The election results in Oxford and London have spelt out the IWCA’s political potential with a huge capital P. Though the primary reason for standing in the Mayoral election was to increase the IWCA profile, the actual results demonstrate the numbers reached by our message-over 49,000 Londoners put their cross against IWCA candidate Lorna Reid.
In Oxford the IWCA, in winning three seats, will undoubtedly be one of the main dynamics in what is now a hung council after Labour lost overall control.
For a party which put up its first candidates in May 2002 this demonstrates fairly dramatic progress and something one might have imagined the media would have had the good grace to acknowlege. Far from it.
Papers like the Guardian, while lauding the Oxford Greens capture of four seats, insist on describing the three succesful IWCA candidates as ‘independents’. The BBC meanwhile sought to explain away the IWCA success as part of the ‘anti-war protest vote’. Even on the day after the election and six weeks of campaigning, The Independent decided their readers would benefit from knowing that Lorna Reid is a member of a party called ‘Independent Work’.
To get the full flavour of the IWCA gains it is to necessary to compare and contrast results with other parties the media regard as the radical alternative. Respect, headed up by renegade MP George Galloway, received substantial pre-election coverage as did the BNP, while the IWCA was never mentioned even once. Moreover, acccording to both Respect and the BNP each spent around £250,000 on self promotion. Even these extravagant amounts pale when set against the £2 million reportedly invested by the UKIP. Money and the media were not the only areas where the IWCA was at a disadvantage. According to some the BNP has a membership of about 5,000 while Respect is actively sponsored by various Muslim groups and the SWP. Despite this, Respect have so far emerged from the elections without a single candidate elected, while the BNP made a net gain of one councillor. In addition the BNP and Respect stood candidates in every constituency for the assembly while the IWCA only put up a candidate for Mayor.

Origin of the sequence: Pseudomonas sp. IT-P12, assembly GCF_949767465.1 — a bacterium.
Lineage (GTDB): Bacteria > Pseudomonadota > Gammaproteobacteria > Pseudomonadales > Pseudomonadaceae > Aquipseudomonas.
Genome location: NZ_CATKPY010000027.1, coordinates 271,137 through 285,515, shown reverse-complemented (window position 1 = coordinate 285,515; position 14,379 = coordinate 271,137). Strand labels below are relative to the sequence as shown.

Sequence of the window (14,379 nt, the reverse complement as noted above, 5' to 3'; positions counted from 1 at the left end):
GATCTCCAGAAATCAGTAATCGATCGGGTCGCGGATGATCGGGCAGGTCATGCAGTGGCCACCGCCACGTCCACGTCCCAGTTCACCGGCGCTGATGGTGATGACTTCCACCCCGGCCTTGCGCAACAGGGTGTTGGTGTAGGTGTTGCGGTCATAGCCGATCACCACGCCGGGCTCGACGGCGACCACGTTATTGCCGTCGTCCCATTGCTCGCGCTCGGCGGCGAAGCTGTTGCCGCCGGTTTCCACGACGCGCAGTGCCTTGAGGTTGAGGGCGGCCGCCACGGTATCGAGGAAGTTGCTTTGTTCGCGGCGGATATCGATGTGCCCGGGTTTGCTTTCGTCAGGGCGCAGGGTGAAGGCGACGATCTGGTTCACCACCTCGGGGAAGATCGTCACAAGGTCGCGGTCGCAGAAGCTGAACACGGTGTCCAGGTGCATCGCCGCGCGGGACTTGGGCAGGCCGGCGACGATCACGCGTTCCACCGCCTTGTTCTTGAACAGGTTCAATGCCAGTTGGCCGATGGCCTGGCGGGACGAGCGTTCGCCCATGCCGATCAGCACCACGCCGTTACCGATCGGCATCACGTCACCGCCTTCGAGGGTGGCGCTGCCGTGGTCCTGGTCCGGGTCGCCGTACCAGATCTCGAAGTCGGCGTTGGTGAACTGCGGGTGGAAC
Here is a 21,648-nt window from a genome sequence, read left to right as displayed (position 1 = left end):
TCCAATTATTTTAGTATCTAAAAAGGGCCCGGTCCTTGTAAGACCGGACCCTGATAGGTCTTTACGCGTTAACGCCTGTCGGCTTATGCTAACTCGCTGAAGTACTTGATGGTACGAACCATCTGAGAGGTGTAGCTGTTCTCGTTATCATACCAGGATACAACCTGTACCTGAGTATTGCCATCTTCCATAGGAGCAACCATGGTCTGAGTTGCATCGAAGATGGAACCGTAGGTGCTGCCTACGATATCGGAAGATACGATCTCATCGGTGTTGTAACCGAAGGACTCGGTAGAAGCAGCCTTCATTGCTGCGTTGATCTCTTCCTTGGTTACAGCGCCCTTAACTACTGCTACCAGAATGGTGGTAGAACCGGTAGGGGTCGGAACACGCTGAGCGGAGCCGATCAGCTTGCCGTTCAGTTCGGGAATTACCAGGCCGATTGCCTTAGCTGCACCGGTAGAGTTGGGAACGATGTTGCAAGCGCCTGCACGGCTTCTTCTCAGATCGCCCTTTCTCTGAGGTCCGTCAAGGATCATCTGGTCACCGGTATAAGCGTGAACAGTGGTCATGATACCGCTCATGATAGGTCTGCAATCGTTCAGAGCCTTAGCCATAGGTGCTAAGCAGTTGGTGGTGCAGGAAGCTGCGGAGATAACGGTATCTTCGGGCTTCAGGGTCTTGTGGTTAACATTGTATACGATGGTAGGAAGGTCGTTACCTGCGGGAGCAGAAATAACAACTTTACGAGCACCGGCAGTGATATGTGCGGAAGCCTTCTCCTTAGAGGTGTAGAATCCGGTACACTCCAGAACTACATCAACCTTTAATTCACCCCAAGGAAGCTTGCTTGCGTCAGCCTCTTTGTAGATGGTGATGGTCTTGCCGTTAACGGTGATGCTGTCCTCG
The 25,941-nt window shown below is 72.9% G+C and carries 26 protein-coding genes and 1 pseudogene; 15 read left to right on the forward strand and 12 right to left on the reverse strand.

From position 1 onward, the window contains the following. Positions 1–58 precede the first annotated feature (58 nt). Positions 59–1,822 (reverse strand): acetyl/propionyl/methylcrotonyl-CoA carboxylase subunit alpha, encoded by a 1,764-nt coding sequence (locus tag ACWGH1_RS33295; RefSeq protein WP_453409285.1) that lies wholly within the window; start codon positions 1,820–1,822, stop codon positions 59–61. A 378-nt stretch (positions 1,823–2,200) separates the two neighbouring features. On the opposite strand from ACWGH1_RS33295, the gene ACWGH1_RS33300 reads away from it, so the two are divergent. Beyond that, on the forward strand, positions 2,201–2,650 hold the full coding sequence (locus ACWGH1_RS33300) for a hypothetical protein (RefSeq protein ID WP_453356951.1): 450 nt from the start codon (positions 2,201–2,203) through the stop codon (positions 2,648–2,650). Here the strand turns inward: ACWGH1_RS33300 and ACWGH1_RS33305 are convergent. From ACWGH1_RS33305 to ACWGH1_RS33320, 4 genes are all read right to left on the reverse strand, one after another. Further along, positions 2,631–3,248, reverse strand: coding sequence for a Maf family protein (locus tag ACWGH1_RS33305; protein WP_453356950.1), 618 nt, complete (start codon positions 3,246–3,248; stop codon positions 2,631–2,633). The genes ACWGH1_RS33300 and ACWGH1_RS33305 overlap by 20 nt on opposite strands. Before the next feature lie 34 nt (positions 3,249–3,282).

In discussing performance and overall potential it is useful to draw a comparison between the IWCA, BNP, and Respect where the parties went head-to-head on a more level playing field. By this we mean the London constituencies where the Lorna Reid’s campaign either captured the attention of the local media, resulting in some favourable, albiet limited, publicity, or where through bashing the pavement IWCA activists carved out a profile for itself simply by going door-to-door on the working class estates.
For more details on the IWCA’s Mayoral Campaign see IWCA national site
Paul Foot Socialist Alliance
Crispin Truman Green Party
“I went to Laburnum School as did my brothers and we got a good education here. If I am elected Mayor of Hackney, Laburnum School will not close.”
The answer to your question is an unequivocal Yes I support your campaign. The elected mayor will have little power, but will be able at least to block and stall council closure plans, and use the influence of the elected office to campaign against them. I would do these things most energetically. I would like to say that I will also be available to – and supportive of – your campaign if I am not elected.
As Mayor of Hackney I would fully support the kids, parents and staff of Laburnam School and the wider community in your campaign to keep the school open. It’s my strong belief that the work you are doing to protect and improve our borough cannot be dismissed by Hackney Council but must be welcomed and supported if we are ever to turn things around. It’s the role of Mayor to put the interests of local people at the top of the local agenda, protecting services for the future instead of sacrificing everything we have to the obsessive need to please the government and its accountants.
Hackney IWCA candidates in Haggerston ward chalked up impressive results last night, narrowly missing out on a council seat. The full results were:
Percentage Turnout: 32.15
Boff, Andrew The Conservative Party 435
Bright, Afolasade Oluyemidale Labour Party 802
Ellis, Alexander The Conservative Party 404
Rae, Benjamin Christie The Liberal Party 270
Sarikaya, Erdogan The Conservative Party 420
Sen, Nusret Independent 504
Sutton, Peter Independent Working Class Association 595
Taylor, Carl Independent Working Class Association 610
Thompson, Coral Christian Peoples Alliance 87
Tiyamiyu, Suraju-Deen Olatunde Labour Party 700
Young, David Labour Party 841
Candidate Peter Sutton stated “We are the official opposition to Labour in Haggerston and will use that position to put pressure on the Council to take action on crime and anti-social behaviour, to improve the repairs, cleaning and manageement of our estates and to resist any loss of community facilities in the Ward.